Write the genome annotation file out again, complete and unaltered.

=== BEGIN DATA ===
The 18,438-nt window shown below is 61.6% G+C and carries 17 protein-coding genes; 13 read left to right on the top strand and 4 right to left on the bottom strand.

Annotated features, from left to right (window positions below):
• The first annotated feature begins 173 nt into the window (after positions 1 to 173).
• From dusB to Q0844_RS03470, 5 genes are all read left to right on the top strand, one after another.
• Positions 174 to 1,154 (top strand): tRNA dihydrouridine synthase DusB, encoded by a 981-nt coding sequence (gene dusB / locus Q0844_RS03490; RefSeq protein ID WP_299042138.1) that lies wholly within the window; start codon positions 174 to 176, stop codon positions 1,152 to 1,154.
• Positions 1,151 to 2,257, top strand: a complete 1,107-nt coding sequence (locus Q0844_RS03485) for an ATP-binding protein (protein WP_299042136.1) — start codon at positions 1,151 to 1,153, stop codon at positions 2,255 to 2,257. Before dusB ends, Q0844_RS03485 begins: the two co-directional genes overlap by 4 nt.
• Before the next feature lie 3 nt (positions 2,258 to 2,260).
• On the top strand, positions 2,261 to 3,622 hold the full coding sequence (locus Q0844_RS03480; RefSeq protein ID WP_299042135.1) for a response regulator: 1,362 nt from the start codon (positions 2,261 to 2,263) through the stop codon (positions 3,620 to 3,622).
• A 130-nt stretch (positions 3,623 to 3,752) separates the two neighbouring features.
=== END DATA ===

The 18,438-nt window shown below is 61.6% G+C and carries 17 protein-coding genes; 13 read left to right on the top strand and 4 right to left on the bottom strand.

Annotated features, from left to right (window positions below):
• The first annotated feature begins 173 nt into the window (after positions 1 to 173).
• From dusB to Q0844_RS03470, 5 genes are all read left to right on the top strand, one after another.
• Positions 174 to 1,154 (top strand): tRNA dihydrouridine synthase DusB, encoded by a 981-nt coding sequence (gene dusB / locus Q0844_RS03490; RefSeq protein ID WP_299042138.1) that lies wholly within the window; start codon positions 174 to 176, stop codon positions 1,152 to 1,154.
• Positions 1,151 to 2,257, top strand: a complete 1,107-nt coding sequence (locus Q0844_RS03485) for an ATP-binding protein (protein WP_299042136.1) — start codon at positions 1,151 to 1,153, stop codon at positions 2,255 to 2,257. Before dusB ends, Q0844_RS03485 begins: the two co-directional genes overlap by 4 nt.
• Before the next feature lie 3 nt (positions 2,258 to 2,260).
• On the top strand, positions 2,261 to 3,622 hold the full coding sequence (locus Q0844_RS03480; RefSeq protein ID WP_299042135.1) for a response regulator: 1,362 nt from the start codon (positions 2,261 to 2,263) through the stop codon (positions 3,620 to 3,622).
• A 130-nt stretch (positions 3,623 to 3,752) separates the two neighbouring features.